[Update] Spaces--Due 12/1/2012
The Occupy movement, mediated by what we refer to as the "virtual" spaces of the internet, began in earnest with the co-optation of a privately-owned public space in order to allow individuals to draw attention to disparities in how economic and political spaces of power are shared. The disruption of what we assume about the organization of a city, brought about by the prolonged presence of human bodies, thereby discloses the importance of space in 21st century as a cultural phenomenon.
This issue of the Iowa Journal of Cultural Studies, dedicated to space, invites articles that investigate the way that spaces are defined, used, experienced, occupied, altered, constructed, or destroyed. These spaces can be physical, virtual or imaginary in nature. As examples:
**Technoscientific spaces, ranging from the telescopic to the nanoscopic (outer and inner spaces)
**Virtual spaces--examining the role that computer technology plays in reshaping our experience of space
**Fictional spaces--investigating how literature, films and the visual arts alter experiences of space
**Geopolitical spaces, ranging from postcolonial discussions of colonized domains to issues of gerrymandering in US politics
**Urban spaces, looking to how cities are arranged and organized
**Architectural space, building on a contemplation of how the ways in which we shape spaces shape our habits.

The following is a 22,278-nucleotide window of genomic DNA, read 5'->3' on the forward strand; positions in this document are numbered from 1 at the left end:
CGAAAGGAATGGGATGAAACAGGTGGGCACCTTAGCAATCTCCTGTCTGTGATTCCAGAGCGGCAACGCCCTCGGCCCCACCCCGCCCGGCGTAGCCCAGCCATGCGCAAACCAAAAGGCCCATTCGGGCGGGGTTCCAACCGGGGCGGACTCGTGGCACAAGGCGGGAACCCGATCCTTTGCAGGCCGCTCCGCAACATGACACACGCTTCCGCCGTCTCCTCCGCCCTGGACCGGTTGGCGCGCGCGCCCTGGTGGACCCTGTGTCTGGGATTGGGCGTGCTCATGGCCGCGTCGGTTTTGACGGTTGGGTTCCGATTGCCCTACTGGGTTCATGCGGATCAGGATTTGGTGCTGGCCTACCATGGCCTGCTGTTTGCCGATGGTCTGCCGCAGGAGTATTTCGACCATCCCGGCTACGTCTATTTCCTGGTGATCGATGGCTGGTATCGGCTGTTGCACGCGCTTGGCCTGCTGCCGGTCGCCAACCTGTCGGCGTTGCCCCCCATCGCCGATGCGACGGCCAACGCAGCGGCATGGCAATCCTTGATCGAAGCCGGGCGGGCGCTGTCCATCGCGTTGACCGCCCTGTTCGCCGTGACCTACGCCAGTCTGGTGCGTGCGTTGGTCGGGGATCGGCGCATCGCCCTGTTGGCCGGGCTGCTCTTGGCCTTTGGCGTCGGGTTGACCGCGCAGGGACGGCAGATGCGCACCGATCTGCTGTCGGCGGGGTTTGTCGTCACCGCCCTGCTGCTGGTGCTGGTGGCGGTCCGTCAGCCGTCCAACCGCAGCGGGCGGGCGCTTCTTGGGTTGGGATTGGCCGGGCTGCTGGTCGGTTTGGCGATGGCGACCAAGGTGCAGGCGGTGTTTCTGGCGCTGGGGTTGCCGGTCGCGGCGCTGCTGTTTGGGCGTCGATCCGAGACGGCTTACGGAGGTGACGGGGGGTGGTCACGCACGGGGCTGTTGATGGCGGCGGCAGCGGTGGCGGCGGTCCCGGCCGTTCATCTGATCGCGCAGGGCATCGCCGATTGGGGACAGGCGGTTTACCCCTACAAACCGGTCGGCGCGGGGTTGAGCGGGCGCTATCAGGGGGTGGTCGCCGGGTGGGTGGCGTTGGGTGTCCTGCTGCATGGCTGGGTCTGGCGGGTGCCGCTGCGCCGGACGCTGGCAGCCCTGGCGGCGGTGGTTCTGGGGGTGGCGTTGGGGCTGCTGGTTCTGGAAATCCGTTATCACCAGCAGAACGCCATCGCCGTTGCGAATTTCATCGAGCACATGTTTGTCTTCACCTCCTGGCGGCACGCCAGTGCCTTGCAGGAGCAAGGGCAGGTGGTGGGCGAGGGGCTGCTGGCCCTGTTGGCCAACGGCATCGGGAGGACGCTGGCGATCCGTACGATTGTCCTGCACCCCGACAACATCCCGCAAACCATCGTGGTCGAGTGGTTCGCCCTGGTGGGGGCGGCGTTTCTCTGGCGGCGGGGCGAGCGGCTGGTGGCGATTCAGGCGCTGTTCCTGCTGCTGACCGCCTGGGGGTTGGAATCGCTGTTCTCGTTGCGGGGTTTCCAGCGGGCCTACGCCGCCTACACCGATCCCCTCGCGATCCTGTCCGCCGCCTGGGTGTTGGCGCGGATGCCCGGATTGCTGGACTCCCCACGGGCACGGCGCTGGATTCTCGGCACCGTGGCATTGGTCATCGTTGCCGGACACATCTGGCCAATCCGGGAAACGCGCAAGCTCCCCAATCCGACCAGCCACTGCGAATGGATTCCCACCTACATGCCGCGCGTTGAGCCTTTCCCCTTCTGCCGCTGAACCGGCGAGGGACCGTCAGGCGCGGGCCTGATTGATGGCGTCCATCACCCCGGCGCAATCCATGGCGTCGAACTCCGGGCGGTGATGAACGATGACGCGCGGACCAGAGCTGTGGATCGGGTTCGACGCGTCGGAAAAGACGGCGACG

**Philosophical spaces, thinking about the effects of Aristotle's "stadia" as a substitute for Plato's "khora"
**Psychological spaces, exploring the spatialized constitution of the human self starting in 19th century Germany.
**Sacred spaces--theorizing the way that ritual, myth and imagination are situated as temporal or physical spaces
**Affective spaces, including the ways we spatialize our feelings ("on cloud nine," "hitting rock bottom," "in her own world") and attach emotions (hope, anxiety, nostalgia) to place and space
**Public and private spaces, investigating their shifting definitions and boundaries
**Sacred spaces--interpreting them through tradition, ritual, occurrence or examining their importance in a post-secular world
Please submit two (2) printed copies and one by email by December 1, 2012 to the
Iowa Journal of Cultural Studies,
308 English-Philosophy Building,
University of Iowa, Iowa City, Iowa 52242
Contact firstname.lastname@example.org with any questions or to send submissions.
We prefer essays no longer than 9,000 words, MLA format. Please keep discursive endnotes to a minimum.
The Iowa Journal of Cultural Studies is a peer-reviewed publication edited by graduate students that mixes traditional approaches and contemporary interventions in the interdisciplinary humanities and interpretive social sciences.
Visit the website at http://www.uiowa.edu/~ijcs/